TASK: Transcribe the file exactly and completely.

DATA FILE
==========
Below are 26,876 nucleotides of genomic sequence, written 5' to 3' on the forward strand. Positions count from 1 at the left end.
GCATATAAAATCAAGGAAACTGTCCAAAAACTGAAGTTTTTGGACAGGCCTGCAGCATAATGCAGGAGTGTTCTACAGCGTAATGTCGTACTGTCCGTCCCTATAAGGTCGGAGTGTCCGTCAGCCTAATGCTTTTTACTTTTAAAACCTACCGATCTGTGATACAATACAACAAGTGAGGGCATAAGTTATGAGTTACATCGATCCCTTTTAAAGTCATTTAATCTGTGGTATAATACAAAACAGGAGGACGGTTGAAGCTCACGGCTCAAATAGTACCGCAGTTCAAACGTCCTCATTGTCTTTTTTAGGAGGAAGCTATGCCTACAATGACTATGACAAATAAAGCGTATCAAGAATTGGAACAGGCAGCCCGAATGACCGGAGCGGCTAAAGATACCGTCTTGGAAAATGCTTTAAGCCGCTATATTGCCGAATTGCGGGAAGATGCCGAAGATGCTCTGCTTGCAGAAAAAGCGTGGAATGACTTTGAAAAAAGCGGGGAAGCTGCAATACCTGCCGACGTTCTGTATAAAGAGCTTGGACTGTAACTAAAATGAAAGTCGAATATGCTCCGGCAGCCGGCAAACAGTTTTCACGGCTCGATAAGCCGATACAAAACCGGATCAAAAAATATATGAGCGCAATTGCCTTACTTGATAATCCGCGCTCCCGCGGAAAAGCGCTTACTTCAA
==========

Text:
Below are 26,876 nucleotides of genomic sequence, written 5' to 3' on the forward strand. Positions count from 1 at the left end.
GCATATAAAATCAAGGAAACTGTCCAAAAACTGAAGTTTTTGGACAGGCCTGCAGCATAATGCAGGAGTGTTCTACAGCGTAATGTCGTACTGTCCGTCCCTATAAGGTCGGAGTGTCCGTCAGCCTAATGCTTTTTACTTTTAAAACCTACCGATCTGTGATACAATACAACAAGTGAGGGCATAAGTTATGAGTTACATCGATCCCTTTTAAAGTCATTTAATCTGTGGTATAATACAAAACAGGAGGACGGTTGAAGCTCACGGCTCAAATAGTACCGCAGTTCAAACGTCCTCATTGTCTTTTTTAGGAGGAAGCTATGCCTACAATGACTATGACAAATAAAGCGTATCAAGAATTGGAACAGGCAGCCCGAATGACCGGAGCGGCTAAAGATACCGTCTTGGAAAATGCTTTAAGCCGCTATATTGCCGAATTGCGGGAAGATGCCGAAGATGCTCTGCTTGCAGAAAAAGCGTGGAATGACTTTGAAAAAAGCGGGGAAGCTGCAATACCTGCCGACGTTCTGTATAAAGAGCTTGGACTGTAACTAAAATGAAAGTCGAATATGCTCCGGCAGCCGGCAAACAGTTTTCACGGCTCGATAAGCCGATACAAAACCGGATCAAAAAATATATGAGCGCAATTGCCTTACTTGATAATCCGCGCTCCCGCGGAAAAGCGCTTACTTCAA